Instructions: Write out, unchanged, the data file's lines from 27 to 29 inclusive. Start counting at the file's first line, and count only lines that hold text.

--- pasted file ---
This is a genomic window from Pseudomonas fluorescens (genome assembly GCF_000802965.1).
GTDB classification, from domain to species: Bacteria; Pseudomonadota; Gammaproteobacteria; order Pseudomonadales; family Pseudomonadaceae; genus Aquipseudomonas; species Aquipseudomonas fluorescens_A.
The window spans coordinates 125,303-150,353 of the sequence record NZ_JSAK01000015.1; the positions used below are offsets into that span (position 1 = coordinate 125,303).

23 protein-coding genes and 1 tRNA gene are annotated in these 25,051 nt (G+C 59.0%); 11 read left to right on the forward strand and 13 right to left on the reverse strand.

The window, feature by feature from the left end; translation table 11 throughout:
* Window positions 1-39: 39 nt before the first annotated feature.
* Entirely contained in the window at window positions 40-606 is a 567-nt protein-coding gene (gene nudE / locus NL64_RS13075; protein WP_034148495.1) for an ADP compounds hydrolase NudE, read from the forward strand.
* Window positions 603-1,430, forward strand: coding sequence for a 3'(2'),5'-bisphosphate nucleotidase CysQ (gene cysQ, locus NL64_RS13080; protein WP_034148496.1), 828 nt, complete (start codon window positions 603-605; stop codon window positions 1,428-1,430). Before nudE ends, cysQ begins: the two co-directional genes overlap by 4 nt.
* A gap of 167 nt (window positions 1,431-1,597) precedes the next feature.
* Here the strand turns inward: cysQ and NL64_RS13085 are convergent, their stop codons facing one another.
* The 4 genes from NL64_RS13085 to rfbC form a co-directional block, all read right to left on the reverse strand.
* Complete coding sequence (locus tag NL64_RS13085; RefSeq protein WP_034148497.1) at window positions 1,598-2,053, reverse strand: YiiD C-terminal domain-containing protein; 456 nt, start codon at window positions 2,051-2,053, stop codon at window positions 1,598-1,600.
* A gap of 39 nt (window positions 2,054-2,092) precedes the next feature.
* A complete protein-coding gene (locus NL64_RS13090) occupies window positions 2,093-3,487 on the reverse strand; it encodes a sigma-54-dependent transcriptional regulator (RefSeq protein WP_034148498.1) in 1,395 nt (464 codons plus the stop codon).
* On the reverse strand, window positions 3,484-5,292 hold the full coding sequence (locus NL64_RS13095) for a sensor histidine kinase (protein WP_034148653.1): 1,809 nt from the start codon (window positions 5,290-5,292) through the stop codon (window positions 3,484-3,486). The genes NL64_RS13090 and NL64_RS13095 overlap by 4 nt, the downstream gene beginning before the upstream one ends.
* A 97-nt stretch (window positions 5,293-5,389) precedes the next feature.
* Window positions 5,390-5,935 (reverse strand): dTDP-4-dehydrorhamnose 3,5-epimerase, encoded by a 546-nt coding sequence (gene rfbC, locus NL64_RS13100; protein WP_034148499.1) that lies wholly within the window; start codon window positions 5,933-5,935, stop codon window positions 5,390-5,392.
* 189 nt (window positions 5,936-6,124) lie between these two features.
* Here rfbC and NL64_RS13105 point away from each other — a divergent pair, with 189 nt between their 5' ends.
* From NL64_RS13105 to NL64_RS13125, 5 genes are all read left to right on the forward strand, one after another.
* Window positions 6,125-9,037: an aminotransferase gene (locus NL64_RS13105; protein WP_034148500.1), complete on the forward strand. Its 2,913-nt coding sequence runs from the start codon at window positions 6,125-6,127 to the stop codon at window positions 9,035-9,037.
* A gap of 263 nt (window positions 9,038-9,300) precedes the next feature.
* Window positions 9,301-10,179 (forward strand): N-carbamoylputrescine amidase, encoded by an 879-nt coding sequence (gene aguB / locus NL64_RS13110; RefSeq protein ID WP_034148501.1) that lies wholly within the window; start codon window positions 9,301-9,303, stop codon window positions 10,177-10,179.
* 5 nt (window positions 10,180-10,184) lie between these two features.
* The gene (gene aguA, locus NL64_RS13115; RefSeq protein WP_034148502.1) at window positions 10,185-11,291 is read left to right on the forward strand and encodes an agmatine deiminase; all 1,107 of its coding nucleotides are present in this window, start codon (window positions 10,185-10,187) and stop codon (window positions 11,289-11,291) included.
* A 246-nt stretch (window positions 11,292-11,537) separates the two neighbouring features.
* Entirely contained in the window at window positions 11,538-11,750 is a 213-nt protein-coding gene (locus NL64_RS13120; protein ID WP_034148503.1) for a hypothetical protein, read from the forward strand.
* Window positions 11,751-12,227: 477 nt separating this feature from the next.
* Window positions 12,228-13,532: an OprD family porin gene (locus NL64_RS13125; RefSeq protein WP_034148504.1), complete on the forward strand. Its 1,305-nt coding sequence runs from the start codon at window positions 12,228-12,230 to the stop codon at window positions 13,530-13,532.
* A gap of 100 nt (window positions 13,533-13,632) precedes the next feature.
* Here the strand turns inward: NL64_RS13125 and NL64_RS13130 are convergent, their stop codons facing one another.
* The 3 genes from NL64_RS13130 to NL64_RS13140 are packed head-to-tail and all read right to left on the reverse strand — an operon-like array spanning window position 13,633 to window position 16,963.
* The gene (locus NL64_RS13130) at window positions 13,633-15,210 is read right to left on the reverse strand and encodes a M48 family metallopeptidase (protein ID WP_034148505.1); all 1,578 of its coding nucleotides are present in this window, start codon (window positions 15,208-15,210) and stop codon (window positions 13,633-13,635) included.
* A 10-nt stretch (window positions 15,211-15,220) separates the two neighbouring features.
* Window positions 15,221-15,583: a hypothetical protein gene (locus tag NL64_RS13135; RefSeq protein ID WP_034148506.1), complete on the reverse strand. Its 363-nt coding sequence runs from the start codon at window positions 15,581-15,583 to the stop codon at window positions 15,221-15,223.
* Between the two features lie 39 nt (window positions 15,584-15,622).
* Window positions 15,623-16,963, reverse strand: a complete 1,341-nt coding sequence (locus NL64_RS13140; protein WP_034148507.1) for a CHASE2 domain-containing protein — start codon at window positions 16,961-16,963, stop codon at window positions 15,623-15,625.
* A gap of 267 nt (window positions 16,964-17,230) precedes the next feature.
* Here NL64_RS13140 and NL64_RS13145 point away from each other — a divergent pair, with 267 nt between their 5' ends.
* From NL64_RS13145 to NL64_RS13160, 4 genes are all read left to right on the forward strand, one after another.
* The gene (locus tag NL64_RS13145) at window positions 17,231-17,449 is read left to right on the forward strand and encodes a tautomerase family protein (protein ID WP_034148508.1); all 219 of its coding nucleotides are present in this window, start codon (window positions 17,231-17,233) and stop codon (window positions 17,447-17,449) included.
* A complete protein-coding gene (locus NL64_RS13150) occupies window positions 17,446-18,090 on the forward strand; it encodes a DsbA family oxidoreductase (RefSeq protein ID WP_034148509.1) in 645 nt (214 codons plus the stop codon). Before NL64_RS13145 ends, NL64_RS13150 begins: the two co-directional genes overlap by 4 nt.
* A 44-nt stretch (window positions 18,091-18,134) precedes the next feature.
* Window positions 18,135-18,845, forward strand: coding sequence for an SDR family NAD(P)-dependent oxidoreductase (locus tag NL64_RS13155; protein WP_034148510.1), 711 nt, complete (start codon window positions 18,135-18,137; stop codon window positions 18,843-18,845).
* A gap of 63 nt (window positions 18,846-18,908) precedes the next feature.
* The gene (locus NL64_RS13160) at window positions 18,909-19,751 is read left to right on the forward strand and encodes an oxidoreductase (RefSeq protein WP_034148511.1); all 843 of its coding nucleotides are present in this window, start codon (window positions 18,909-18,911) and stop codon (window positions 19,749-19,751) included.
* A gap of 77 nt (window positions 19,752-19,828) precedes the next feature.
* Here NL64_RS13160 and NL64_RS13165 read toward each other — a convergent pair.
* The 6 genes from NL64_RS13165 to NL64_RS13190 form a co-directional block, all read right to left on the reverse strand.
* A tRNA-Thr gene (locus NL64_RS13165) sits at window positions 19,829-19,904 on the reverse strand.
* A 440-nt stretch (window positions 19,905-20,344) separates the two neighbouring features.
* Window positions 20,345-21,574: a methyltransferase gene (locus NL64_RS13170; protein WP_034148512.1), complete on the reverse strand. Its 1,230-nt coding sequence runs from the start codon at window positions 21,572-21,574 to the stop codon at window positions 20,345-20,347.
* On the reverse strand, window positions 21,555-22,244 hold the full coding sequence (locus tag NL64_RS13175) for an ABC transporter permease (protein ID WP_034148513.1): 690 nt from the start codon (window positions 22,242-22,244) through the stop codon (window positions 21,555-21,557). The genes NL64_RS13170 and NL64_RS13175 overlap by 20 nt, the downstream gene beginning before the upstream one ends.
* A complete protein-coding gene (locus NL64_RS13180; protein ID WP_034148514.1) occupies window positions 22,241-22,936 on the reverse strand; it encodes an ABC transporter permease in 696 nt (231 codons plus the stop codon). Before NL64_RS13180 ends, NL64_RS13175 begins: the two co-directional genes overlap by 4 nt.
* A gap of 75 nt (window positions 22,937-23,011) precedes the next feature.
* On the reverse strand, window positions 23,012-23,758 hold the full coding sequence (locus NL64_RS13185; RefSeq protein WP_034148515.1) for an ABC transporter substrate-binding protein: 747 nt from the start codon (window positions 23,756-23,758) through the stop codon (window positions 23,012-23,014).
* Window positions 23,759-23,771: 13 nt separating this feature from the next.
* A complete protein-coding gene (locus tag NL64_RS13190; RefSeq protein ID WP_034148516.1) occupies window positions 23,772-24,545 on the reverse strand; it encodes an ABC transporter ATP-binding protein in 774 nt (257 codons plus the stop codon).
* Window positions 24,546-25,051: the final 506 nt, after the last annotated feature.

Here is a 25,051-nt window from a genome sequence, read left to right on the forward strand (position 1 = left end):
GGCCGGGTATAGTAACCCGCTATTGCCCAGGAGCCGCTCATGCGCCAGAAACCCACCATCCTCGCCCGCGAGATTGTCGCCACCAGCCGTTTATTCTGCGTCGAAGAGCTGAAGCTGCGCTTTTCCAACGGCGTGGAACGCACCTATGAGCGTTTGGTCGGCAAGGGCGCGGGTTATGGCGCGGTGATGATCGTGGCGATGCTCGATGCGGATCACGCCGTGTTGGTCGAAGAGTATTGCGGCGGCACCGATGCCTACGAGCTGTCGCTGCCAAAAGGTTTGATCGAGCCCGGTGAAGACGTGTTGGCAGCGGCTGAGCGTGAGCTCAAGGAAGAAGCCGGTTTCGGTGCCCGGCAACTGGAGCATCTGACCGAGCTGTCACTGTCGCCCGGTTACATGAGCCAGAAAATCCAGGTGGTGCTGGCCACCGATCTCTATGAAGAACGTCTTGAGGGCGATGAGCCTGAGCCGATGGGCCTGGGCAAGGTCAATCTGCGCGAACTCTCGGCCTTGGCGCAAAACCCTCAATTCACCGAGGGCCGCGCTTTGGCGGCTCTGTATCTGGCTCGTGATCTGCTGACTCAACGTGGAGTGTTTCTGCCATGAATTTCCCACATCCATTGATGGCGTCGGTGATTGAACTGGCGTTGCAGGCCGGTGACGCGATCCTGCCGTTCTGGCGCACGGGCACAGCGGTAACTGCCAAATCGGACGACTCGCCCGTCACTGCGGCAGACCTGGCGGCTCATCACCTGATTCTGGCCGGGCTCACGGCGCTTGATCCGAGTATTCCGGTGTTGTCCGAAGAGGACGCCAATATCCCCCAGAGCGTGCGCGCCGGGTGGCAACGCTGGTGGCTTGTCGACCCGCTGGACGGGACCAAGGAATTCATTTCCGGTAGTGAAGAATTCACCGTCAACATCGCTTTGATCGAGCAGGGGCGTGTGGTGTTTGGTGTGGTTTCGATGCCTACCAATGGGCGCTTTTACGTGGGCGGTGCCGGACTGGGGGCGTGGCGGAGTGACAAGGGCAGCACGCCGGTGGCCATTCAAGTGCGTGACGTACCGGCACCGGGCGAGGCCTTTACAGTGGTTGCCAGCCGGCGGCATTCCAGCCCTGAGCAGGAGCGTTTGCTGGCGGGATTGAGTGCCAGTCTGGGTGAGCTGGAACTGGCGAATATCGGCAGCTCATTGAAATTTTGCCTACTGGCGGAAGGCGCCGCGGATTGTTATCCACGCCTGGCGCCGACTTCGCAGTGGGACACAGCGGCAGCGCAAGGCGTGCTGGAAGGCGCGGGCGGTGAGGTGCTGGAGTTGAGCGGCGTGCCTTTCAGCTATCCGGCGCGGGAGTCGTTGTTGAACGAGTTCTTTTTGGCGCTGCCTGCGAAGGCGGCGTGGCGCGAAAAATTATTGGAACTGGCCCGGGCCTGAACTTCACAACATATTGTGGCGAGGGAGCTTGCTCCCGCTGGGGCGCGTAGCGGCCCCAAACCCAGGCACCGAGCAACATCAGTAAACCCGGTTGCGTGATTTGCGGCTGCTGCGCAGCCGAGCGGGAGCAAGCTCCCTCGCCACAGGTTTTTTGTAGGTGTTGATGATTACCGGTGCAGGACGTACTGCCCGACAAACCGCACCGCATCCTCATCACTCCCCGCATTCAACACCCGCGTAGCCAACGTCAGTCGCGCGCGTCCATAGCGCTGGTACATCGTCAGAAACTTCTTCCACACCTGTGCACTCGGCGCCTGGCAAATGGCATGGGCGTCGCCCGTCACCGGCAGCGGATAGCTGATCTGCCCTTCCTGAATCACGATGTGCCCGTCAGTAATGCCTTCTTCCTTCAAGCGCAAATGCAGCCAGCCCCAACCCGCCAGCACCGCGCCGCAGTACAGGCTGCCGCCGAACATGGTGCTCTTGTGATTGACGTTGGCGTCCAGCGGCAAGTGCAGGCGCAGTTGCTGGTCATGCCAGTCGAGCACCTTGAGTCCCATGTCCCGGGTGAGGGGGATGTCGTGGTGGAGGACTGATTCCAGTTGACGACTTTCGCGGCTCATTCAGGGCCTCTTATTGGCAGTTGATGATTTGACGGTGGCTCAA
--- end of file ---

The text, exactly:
* Entirely contained in the window at window positions 11,538-11,750 is a 213-nt protein-coding gene (locus NL64_RS13120; protein ID WP_034148503.1) for a hypothetical protein, read from the forward strand.
* Window positions 11,751-12,227: 477 nt separating this feature from the next.
* Window positions 12,228-13,532: an OprD family porin gene (locus NL64_RS13125; RefSeq protein WP_034148504.1), complete on the forward strand. Its 1,305-nt coding sequence runs from the start codon at window positions 12,228-12,230 to the stop codon at window positions 13,530-13,532.